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Not magic, science! Researchers develop system to produce electricity out of thin air

Not magic, science! Researchers develop system to produce electricity out of thin air
Researchers have achieved the seemingly impossible by producing electricity out of thin air. The remarkable system uses an incredibly thin film of protein nano-wires and a little bit of air, and voila, voltage!

Decades ago, scientists discovered an unusual microbe, G. sulfurreducens, which can not only produce magnetite without oxygen, but it can also make bacterial nano-wires that conduct electricity. After years of research and development, the Air-gen was born. 

"We are literally making electricity out of thin air," says electrical engineer Jun Yao from the University of Massachusetts Amherst. "The Air-gen generates clean energy 24/7."

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The system is quite straightforward and consists of a thin film of protein nanowire just seven micrometers (sometimes known as a microns) thick which is positioned between two electrodes and exposed to the air. For reference, a human hair is roughly 75 microns across, depending on the person.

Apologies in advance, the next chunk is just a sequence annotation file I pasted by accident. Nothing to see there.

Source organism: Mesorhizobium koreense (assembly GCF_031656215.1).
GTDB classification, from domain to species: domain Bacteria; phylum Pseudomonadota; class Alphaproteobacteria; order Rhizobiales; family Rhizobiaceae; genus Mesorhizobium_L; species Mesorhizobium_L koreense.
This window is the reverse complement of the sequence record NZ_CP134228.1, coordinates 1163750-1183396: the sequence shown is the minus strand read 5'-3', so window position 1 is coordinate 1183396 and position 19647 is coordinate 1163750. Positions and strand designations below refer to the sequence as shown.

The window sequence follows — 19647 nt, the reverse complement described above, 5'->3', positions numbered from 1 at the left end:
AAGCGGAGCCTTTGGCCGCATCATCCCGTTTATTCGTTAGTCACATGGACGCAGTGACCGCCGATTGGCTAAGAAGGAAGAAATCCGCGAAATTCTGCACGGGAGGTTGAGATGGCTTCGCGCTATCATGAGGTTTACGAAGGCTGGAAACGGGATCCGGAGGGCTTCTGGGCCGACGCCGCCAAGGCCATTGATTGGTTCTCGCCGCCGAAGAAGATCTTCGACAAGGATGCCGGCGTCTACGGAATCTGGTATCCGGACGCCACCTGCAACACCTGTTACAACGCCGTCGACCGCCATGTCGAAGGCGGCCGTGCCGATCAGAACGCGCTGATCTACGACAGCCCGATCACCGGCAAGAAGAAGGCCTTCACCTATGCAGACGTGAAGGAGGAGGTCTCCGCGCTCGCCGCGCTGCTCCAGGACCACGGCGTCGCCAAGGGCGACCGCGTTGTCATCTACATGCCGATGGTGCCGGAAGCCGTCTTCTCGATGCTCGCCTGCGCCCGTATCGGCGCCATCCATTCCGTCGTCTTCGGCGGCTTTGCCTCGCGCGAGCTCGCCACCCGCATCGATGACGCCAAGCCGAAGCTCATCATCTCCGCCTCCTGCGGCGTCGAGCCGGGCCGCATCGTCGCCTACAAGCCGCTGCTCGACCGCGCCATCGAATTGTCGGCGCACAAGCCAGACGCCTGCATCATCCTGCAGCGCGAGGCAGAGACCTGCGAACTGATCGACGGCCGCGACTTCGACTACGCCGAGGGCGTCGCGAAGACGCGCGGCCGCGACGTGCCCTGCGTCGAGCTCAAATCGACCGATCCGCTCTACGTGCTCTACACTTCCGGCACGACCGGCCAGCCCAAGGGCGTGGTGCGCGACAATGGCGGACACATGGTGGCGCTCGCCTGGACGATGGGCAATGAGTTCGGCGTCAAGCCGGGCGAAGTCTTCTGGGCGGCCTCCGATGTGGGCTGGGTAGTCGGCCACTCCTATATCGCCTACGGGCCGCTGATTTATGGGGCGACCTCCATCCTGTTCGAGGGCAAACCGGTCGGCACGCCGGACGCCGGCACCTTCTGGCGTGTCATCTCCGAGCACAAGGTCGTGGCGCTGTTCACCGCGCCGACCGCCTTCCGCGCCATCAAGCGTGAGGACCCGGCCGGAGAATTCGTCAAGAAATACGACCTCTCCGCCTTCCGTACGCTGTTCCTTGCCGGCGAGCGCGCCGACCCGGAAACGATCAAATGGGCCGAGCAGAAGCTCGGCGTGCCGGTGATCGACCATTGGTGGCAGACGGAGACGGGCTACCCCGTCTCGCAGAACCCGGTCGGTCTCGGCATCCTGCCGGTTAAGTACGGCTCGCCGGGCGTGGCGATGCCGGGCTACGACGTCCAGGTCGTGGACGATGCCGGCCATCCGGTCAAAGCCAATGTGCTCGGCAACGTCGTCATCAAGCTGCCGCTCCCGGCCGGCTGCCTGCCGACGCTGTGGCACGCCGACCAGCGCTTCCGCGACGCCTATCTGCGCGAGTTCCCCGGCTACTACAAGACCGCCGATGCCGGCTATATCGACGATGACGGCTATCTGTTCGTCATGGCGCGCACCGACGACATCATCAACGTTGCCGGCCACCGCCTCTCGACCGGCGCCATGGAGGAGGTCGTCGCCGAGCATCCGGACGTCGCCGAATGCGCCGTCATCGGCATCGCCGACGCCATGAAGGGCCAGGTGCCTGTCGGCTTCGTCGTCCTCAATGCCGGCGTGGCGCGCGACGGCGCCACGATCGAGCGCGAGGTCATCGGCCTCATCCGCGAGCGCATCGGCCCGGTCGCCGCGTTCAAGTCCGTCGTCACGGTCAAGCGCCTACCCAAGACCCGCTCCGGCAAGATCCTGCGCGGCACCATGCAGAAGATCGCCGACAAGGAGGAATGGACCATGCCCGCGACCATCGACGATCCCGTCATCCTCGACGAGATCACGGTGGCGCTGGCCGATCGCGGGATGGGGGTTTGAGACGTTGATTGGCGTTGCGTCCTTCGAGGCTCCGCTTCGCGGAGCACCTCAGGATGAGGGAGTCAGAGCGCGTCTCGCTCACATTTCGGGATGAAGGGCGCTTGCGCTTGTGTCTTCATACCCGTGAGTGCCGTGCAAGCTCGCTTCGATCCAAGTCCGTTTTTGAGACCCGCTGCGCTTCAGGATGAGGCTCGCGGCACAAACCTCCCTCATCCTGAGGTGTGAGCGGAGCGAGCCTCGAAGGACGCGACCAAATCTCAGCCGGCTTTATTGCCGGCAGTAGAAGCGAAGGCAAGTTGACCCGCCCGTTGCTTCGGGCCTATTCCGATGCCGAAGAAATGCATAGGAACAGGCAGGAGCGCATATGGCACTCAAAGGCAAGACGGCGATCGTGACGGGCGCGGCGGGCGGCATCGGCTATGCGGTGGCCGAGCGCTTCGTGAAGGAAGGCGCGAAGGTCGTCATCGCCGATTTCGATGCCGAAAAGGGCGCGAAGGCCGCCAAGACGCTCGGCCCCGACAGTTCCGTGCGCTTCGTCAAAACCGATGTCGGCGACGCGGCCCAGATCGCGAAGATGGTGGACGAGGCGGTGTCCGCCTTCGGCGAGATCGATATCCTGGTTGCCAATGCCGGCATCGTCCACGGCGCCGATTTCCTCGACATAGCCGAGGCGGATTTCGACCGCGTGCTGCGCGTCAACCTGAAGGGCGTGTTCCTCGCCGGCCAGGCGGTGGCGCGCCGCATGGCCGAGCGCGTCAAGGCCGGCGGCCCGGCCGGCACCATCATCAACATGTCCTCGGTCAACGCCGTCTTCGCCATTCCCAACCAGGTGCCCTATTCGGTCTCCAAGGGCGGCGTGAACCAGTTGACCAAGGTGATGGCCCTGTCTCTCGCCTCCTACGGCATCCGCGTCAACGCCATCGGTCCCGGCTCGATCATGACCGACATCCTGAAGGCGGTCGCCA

This nanowire film absorbs water vapor present in the atmosphere, thus creating a small electrical charge through the diffusion of protons in the material. 

"I found that exposure to atmospheric humidity was essential and that protein nanowires adsorbed water, producing a voltage gradient across the device,” Yao said.

Similar experiments have been conducted previously using nano materials like graphene, but they only produced intermittent, short bursts of electricity, rather than a "continuous voltage output" like the Air Gen system.

Air-Gen reportedly produces a sustained voltage of 0.5 volts at 17 micro amperes per square centimeter; in other words, you'd need multiple Air-Gen devices linked together to charge your smartphone, so don’t throw out those solar panels just yet.

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The system produces no waste and could (theoretically at least) work in places like the Sahara Desert which is why the team are looking to scale up to industrial-sized systems as soon as possible. 

One issue is the limited amount of protein nanowire that can currently be produced by G. sulfurreducens, however, they may already be a novel solution: get genetically engineered E. coli to mass produce the nanowire. 

"We turned E. coli into a protein nanowire factory," microbiologist Derek Lovley, who first identified Geobacter microbes like G. sulfurreducens back in the 1980s, said.

"With this new scalable process, protein nanowire supply will no longer be a bottleneck in developing these applications."

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